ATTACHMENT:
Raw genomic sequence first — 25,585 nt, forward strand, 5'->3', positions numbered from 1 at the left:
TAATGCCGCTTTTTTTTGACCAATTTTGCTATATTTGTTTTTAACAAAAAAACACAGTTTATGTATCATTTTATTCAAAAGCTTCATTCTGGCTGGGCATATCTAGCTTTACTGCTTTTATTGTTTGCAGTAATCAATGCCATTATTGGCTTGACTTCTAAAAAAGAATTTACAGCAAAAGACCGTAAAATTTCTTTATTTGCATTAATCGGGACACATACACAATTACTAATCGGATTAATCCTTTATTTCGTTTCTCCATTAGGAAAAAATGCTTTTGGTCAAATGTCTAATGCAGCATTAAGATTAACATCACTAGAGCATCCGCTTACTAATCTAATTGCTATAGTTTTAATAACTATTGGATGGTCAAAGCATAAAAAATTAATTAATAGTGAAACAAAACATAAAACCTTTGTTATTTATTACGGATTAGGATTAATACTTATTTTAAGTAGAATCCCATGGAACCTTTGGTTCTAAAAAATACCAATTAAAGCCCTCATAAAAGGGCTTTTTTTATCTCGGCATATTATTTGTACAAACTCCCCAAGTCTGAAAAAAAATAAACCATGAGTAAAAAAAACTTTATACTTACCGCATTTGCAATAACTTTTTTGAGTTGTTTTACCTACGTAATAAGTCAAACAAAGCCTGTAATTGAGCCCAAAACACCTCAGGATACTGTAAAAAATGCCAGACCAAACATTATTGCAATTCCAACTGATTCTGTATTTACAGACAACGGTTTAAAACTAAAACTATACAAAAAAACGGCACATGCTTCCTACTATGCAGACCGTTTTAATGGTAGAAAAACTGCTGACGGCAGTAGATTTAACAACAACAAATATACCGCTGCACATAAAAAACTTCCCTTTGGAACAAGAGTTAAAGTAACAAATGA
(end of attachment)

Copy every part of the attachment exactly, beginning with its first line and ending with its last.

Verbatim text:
Raw genomic sequence first — 25,585 nt, forward strand, 5'->3', positions numbered from 1 at the left:
TAATGCCGCTTTTTTTTGACCAATTTTGCTATATTTGTTTTTAACAAAAAAACACAGTTTATGTATCATTTTATTCAAAAGCTTCATTCTGGCTGGGCATATCTAGCTTTACTGCTTTTATTGTTTGCAGTAATCAATGCCATTATTGGCTTGACTTCTAAAAAAGAATTTACAGCAAAAGACCGTAAAATTTCTTTATTTGCATTAATCGGGACACATACACAATTACTAATCGGATTAATCCTTTATTTCGTTTCTCCATTAGGAAAAAATGCTTTTGGTCAAATGTCTAATGCAGCATTAAGATTAACATCACTAGAGCATCCGCTTACTAATCTAATTGCTATAGTTTTAATAACTATTGGATGGTCAAAGCATAAAAAATTAATTAATAGTGAAACAAAACATAAAACCTTTGTTATTTATTACGGATTAGGATTAATACTTATTTTAAGTAGAATCCCATGGAACCTTTGGTTCTAAAAAATACCAATTAAAGCCCTCATAAAAGGGCTTTTTTTATCTCGGCATATTATTTGTACAAACTCCCCAAGTCTGAAAAAAAATAAACCATGAGTAAAAAAAACTTTATACTTACCGCATTTGCAATAACTTTTTTGAGTTGTTTTACCTACGTAATAAGTCAAACAAAGCCTGTAATTGAGCCCAAAACACCTCAGGATACTGTAAAAAATGCCAGACCAAACATTATTGCAATTCCAACTGATTCTGTATTTACAGACAACGGTTTAAAACTAAAACTATACAAAAAAACGGCACATGCTTCCTACTATGCAGACCGTTTTAATGGTAGAAAAACTGCTGACGGCAGTAGATTTAACAACAACAAATATACCGCTGCACATAAAAAACTTCCCTTTGGAACAAGAGTTAAAGTAACAAATGA